"The IATTC historically conserved tuna and other marine life but that took dedication, diligence and collaboration on the part of its members, which has been missing in recent years," said Bill Fox, PhD, World Wildlife Fund vice president of fisheries. "Perhaps, it will take new management ideas and methods, like transferable catch shares, or pressure from the global tuna industry to recapture the necessary conservation spirit."
Scott Henderson, Conservation International's regional marine conservation director said that, "Less than one percent of the Eastern Pacific Ocean has been designated as Marine Protected Areas, which take on even greater importance as fish stocks decline to ensure that at least a few areas exist to allow fisheries to recover and to protect special, unique marine ecosystems. An important step in this direction would be for the IATTC to establish mechanisms to sanction member states that fail to respect protected area boundaries."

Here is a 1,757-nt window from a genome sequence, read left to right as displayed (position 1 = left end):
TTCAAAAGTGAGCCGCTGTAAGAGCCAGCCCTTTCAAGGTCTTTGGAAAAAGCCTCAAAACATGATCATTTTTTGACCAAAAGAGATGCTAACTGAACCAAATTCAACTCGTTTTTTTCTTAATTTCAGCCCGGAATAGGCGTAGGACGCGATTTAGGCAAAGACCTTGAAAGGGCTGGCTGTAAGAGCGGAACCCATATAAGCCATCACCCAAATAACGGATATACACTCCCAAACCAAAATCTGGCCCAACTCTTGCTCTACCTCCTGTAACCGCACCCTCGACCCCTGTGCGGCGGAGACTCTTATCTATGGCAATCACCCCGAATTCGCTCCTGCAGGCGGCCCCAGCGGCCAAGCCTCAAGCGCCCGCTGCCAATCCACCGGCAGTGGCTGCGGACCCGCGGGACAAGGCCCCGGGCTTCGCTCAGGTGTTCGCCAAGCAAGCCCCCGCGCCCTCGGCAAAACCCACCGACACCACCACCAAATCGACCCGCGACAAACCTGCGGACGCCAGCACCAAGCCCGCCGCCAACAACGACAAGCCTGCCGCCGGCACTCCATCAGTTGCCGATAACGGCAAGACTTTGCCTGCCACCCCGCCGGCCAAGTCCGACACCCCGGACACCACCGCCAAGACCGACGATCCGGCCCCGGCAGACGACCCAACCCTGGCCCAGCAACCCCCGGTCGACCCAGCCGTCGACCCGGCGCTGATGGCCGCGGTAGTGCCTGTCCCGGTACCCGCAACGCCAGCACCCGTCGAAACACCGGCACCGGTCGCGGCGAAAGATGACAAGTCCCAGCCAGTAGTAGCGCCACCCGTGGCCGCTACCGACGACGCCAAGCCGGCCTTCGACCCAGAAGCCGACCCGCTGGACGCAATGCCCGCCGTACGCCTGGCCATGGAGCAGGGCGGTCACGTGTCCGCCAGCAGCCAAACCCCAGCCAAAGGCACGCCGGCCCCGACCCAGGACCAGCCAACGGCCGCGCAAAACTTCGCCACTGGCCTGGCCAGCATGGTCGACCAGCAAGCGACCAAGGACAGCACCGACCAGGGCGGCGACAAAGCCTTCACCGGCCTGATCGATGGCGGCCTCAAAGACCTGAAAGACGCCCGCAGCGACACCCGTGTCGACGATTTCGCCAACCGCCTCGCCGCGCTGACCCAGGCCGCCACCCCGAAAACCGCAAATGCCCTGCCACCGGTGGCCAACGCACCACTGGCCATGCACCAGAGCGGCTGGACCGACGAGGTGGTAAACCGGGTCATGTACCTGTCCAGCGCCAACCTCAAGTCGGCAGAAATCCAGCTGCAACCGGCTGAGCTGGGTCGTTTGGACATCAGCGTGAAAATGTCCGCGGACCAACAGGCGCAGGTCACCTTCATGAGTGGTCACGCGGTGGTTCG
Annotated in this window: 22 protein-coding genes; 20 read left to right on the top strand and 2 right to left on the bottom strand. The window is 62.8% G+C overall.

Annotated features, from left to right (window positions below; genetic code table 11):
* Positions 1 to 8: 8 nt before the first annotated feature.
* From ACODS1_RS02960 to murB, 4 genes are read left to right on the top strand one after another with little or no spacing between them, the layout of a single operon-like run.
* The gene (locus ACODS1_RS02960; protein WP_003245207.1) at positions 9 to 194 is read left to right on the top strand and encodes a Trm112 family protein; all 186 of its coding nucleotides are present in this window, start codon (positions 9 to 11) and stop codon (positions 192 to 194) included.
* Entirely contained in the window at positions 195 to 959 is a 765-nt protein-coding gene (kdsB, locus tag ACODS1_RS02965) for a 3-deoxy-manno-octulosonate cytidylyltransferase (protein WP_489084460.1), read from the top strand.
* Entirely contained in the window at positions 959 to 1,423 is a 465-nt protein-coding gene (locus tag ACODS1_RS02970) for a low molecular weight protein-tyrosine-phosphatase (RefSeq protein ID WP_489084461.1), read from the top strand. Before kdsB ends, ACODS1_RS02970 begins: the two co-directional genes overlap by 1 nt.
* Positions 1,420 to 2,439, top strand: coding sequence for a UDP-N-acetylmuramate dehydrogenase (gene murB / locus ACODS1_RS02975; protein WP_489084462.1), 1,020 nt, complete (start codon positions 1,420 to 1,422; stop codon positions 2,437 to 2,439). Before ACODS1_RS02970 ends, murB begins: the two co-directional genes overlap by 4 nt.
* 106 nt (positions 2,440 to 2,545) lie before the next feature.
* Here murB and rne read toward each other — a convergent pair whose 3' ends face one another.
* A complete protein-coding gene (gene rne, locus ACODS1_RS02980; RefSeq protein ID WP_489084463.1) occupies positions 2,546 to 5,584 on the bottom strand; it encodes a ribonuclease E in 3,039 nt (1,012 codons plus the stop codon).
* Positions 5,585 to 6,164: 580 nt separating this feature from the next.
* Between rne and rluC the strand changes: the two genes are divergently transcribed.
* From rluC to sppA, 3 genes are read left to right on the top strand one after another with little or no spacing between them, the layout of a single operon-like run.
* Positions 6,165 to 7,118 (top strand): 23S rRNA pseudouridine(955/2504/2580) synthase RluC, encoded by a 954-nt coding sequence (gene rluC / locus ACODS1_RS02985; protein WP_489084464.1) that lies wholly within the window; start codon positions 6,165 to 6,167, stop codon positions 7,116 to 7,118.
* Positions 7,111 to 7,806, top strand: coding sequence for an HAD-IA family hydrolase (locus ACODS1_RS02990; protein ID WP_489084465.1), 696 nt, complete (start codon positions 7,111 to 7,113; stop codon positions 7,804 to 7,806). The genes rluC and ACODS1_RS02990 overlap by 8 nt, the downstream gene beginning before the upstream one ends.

"An immediate and substantive reduction in commercial fishing capacity and effort is required," said Humane Society International's vice president Kitty Block. "Not enacting meaningful and enforceable conservation measures will devastate this important fishery and ecosystem."
The eyes of the world will be on the IATTC next week and especially on those nations that have been least willing to compromise. The future of Pacific tuna populations hinges on the ability and willingness of member nations to heed the advice of scientists, engage a wider range of interest g
|Contact: Scott Henderson|